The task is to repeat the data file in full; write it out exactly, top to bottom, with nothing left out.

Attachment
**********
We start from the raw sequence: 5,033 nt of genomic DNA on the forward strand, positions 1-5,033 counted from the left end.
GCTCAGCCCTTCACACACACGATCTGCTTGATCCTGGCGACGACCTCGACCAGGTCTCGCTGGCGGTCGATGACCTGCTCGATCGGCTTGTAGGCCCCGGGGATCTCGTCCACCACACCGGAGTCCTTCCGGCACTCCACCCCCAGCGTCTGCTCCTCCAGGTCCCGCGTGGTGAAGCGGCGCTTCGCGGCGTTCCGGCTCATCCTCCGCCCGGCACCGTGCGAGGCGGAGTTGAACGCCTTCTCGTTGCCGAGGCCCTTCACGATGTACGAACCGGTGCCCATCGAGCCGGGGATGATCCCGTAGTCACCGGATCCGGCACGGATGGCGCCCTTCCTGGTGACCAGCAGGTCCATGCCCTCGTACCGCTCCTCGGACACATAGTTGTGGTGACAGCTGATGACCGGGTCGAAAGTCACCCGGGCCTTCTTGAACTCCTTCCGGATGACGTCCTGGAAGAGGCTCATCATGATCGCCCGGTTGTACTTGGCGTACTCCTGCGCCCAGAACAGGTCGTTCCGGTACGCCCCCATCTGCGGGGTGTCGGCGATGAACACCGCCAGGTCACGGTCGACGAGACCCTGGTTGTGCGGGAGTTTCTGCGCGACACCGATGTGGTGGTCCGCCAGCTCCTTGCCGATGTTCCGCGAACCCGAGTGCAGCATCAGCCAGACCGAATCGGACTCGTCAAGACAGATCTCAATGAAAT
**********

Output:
We start from the raw sequence: 5,033 nt of genomic DNA on the forward strand, positions 1-5,033 counted from the left end.
GCTCAGCCCTTCACACACACGATCTGCTTGATCCTGGCGACGACCTCGACCAGGTCTCGCTGGCGGTCGATGACCTGCTCGATCGGCTTGTAGGCCCCGGGGATCTCGTCCACCACACCGGAGTCCTTCCGGCACTCCACCCCCAGCGTCTGCTCCTCCAGGTCCCGCGTGGTGAAGCGGCGCTTCGCGGCGTTCCGGCTCATCCTCCGCCCGGCACCGTGCGAGGCGGAGTTGAACGCCTTCTCGTTGCCGAGGCCCTTCACGATGTACGAACCGGTGCCCATCGAGCCGGGGATGATCCCGTAGTCACCGGATCCGGCACGGATGGCGCCCTTCCTGGTGACCAGCAGGTCCATGCCCTCGTACCGCTCCTCGGACACATAGTTGTGGTGACAGCTGATGACCGGGTCGAAAGTCACCCGGGCCTTCTTGAACTCCTTCCGGATGACGTCCTGGAAGAGGCTCATCATGATCGCCCGGTTGTACTTGGCGTACTCCTGCGCCCAGAACAGGTCGTTCCGGTACGCCCCCATCTGCGGGGTGTCGGCGATGAACACCGCCAGGTCACGGTCGACGAGACCCTGGTTGTGCGGGAGTTTCTGCGCGACACCGATGTGGTGGTCCGCCAGCTCCTTGCCGATGTTCCGCGAACCCGAGTGCAGCATCAGCCAGACCGAATCGGACTCGTCAAGACAGATCTCAATGAAAT